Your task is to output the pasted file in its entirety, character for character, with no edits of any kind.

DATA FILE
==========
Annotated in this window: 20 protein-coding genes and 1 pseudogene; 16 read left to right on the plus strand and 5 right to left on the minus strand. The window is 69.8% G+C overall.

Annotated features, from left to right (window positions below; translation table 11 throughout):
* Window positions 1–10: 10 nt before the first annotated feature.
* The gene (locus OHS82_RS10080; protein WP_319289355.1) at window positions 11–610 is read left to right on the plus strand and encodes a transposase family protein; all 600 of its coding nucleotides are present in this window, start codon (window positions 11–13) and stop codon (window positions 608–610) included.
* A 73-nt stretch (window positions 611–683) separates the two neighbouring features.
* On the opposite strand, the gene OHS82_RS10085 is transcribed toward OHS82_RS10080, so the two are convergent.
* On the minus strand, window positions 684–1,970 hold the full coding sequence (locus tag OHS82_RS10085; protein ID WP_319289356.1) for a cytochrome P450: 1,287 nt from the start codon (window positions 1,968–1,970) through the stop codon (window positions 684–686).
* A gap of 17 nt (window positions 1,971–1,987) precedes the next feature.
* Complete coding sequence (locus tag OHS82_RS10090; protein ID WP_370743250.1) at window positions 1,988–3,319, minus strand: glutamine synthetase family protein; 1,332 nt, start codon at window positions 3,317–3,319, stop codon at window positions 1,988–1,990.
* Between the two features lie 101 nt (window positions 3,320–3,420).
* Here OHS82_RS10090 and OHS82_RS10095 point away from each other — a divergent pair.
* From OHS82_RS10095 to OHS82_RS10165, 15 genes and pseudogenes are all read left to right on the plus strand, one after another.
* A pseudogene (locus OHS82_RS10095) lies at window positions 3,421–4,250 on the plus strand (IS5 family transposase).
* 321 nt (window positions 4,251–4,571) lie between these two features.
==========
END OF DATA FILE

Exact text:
Annotated in this window: 20 protein-coding genes and 1 pseudogene; 16 read left to right on the plus strand and 5 right to left on the minus strand. The window is 69.8% G+C overall.

Annotated features, from left to right (window positions below; translation table 11 throughout):
* Window positions 1–10: 10 nt before the first annotated feature.
* The gene (locus OHS82_RS10080; protein WP_319289355.1) at window positions 11–610 is read left to right on the plus strand and encodes a transposase family protein; all 600 of its coding nucleotides are present in this window, start codon (window positions 11–13) and stop codon (window positions 608–610) included.
* A 73-nt stretch (window positions 611–683) separates the two neighbouring features.
* On the opposite strand, the gene OHS82_RS10085 is transcribed toward OHS82_RS10080, so the two are convergent.
* On the minus strand, window positions 684–1,970 hold the full coding sequence (locus tag OHS82_RS10085; protein ID WP_319289356.1) for a cytochrome P450: 1,287 nt from the start codon (window positions 1,968–1,970) through the stop codon (window positions 684–686).
* A gap of 17 nt (window positions 1,971–1,987) precedes the next feature.
* Complete coding sequence (locus tag OHS82_RS10090; protein ID WP_370743250.1) at window positions 1,988–3,319, minus strand: glutamine synthetase family protein; 1,332 nt, start codon at window positions 3,317–3,319, stop codon at window positions 1,988–1,990.
* Between the two features lie 101 nt (window positions 3,320–3,420).
* Here OHS82_RS10090 and OHS82_RS10095 point away from each other — a divergent pair.
* From OHS82_RS10095 to OHS82_RS10165, 15 genes and pseudogenes are all read left to right on the plus strand, one after another.
* A pseudogene (locus OHS82_RS10095) lies at window positions 3,421–4,250 on the plus strand (IS5 family transposase).
* 321 nt (window positions 4,251–4,571) lie between these two features.